I recently took my 3-year-old son to visit the optician. Well, more accurately I took him to two different opticians. No, I wasn’t looking for a second opinion on the diagnosis, I was looking for a better approach and better communication. The differences were staggering and, in the end, have influenced where my son and I will be repeat customers. This experience provides a useful analogy for the way we all too often think about stakeholder communication on projects.
The first optician we visited was very efficient at booking the appointment and upon arrival gave my son a balloon. After all, what child doesn’t like balloons? We were then sent to the waiting area. We sat for just a few moments before being called into a dimly lit room with lots of machines for checking eye health. First off, the optician wanted my son to look into these big machines. It did not matter how much we tried to persuade him, my son was having none of it. After this unsuccessful first step, we were shown to another room where the optician went through a lengthy form filling exercise on the computer, during which my son and I got very bored. By the time the optician finally tried to look at my son’s eyes, the latter was a distressed, bored and restless 3-year-old running around the room. Needless to say, it was not a successful visit, and the optician was unable to examine my son’s eyes.
The second optician was completely different. They would not book an appointment straight away. Instead, they recommended that we take him to the store several times over the coming weeks and let him play with the glasses that were on display. They took the time to show him the “magic wand” that the optician uses to look into eyes, gave him a children’s book all about visiting the optician and, most importantly, welcomed him back the same way each time we visited. In less than two weeks my son was asking to see the opticians, and so we made the appointment, and everything progressed very smoothly. The groundwork that had been laid in the earlier visits paid off with my son reasonably happy to try on different pairs of glasses until we found a pair that fitted and suited him.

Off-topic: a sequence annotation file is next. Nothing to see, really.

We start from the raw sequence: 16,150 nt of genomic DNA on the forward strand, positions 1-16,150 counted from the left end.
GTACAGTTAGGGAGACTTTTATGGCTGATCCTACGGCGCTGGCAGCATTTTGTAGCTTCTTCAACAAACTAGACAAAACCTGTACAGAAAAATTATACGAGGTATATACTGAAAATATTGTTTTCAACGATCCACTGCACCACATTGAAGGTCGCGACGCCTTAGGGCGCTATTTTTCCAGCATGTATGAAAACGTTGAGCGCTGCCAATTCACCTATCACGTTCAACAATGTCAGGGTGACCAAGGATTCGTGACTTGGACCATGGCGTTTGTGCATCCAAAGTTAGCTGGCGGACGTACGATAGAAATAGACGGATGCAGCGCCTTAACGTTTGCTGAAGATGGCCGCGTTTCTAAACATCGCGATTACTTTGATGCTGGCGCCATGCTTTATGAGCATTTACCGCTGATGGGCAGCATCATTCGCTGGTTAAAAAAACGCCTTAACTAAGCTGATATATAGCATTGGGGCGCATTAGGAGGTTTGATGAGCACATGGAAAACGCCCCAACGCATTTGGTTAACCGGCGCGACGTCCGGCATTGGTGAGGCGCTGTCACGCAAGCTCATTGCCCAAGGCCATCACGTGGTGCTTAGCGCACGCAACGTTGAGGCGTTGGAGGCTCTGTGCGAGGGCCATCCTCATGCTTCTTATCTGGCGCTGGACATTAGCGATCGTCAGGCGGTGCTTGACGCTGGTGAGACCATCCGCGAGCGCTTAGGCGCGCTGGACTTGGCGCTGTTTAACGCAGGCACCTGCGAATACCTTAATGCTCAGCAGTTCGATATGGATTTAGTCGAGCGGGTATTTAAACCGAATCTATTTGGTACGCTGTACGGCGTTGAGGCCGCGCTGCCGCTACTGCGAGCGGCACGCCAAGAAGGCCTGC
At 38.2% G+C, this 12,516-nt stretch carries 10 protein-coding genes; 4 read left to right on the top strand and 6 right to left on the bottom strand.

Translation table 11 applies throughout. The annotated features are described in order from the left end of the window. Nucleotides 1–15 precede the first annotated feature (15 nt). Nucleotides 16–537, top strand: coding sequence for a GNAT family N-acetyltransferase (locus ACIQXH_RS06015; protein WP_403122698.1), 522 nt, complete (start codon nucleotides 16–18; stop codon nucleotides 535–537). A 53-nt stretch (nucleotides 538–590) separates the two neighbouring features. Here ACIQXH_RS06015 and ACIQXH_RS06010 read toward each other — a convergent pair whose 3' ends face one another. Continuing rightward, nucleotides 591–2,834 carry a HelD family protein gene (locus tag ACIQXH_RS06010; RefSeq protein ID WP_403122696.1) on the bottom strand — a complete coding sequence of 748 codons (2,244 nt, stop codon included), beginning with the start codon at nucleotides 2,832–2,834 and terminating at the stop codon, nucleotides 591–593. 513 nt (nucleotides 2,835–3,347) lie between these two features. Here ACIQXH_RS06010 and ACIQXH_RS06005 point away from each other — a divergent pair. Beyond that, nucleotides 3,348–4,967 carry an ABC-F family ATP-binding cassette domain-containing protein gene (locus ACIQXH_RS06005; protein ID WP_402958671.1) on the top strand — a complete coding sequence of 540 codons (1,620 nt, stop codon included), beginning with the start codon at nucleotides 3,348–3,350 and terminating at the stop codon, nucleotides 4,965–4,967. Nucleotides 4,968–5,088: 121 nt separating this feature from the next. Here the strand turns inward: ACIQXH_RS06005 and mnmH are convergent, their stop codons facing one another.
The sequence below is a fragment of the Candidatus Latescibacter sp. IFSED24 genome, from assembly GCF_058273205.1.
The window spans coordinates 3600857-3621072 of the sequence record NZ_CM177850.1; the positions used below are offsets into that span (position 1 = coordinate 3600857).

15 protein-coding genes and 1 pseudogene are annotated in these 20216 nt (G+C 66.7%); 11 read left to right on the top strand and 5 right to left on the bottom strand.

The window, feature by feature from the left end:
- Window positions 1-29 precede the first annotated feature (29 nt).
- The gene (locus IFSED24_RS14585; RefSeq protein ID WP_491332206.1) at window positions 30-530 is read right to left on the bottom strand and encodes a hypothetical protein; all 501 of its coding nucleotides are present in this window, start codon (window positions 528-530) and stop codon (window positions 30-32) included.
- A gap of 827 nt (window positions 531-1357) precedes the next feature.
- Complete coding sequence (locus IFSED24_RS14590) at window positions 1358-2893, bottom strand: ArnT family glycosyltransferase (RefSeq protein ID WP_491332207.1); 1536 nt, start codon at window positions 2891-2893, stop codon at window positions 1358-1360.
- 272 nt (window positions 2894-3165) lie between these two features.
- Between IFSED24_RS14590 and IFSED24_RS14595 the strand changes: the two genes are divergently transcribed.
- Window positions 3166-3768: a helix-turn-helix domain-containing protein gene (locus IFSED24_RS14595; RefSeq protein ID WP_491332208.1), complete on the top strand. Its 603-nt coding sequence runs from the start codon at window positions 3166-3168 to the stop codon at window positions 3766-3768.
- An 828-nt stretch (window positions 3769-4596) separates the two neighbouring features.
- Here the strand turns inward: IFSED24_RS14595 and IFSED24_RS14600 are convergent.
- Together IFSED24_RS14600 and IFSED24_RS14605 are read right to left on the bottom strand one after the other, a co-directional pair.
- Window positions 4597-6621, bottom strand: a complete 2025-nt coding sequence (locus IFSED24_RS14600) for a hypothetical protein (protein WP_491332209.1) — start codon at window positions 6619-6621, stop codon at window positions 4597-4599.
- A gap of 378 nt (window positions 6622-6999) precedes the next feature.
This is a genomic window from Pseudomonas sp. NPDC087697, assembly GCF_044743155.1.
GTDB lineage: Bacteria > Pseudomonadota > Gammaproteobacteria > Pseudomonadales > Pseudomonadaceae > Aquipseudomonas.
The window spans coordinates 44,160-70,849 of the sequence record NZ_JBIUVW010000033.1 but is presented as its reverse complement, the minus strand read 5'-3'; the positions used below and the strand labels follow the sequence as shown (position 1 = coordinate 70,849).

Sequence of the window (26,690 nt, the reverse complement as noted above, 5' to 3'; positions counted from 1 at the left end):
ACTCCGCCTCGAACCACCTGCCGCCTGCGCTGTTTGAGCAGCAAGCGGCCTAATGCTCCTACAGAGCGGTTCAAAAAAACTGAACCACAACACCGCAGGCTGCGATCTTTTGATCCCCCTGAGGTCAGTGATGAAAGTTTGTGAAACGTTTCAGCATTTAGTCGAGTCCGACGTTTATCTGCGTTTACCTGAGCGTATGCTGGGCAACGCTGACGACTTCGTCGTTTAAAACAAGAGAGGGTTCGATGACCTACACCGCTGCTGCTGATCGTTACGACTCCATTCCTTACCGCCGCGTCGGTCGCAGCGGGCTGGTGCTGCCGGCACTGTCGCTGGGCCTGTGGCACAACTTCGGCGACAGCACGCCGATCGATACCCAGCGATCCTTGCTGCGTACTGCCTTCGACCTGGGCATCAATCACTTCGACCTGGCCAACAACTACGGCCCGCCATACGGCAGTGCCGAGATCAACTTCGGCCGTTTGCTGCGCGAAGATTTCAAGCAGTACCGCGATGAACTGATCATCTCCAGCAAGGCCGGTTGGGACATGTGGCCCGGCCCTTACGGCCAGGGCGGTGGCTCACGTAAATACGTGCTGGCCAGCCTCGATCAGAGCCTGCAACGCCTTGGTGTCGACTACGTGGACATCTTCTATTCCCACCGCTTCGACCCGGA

While the first optician was very efficient, did not keep us waiting and had all the right equipment and technology to do the job, they failed. Not because of their skills and tools but because they focused so much on procedures and did not take into account that a 3-year-old child on their first visit to an optician would need to be handled differently from most adult customers. The second optician realised this and made sure they communicated and engaged with my son in a way which met his needs.
Now I’m not suggesting that we handle our project stakeholders as children, no matter how tempting that may be at times. What we could do is to take the time to consider their needs and the most suitable way to engage with them. The Agile Manifesto states that we should value “individuals and interactions over processes and tools”. In doing this, and taking a little more time and attention over their communication and engagement, the second optician dramatically affected our experience of visiting the optician. My son needed more than just a token gesture of a balloon.
Stakeholder communication does not always get the attention it deserves in the hustle and bustle of a busy project yet stakeholder communication is important. They are often the customers or users of the project’s outputs. In the end, they have a say in whether the project continues or if its outputs are used effectively. So take a moment and think; are you really considering your stakeholders’ needs, or are you simply working with an efficient process?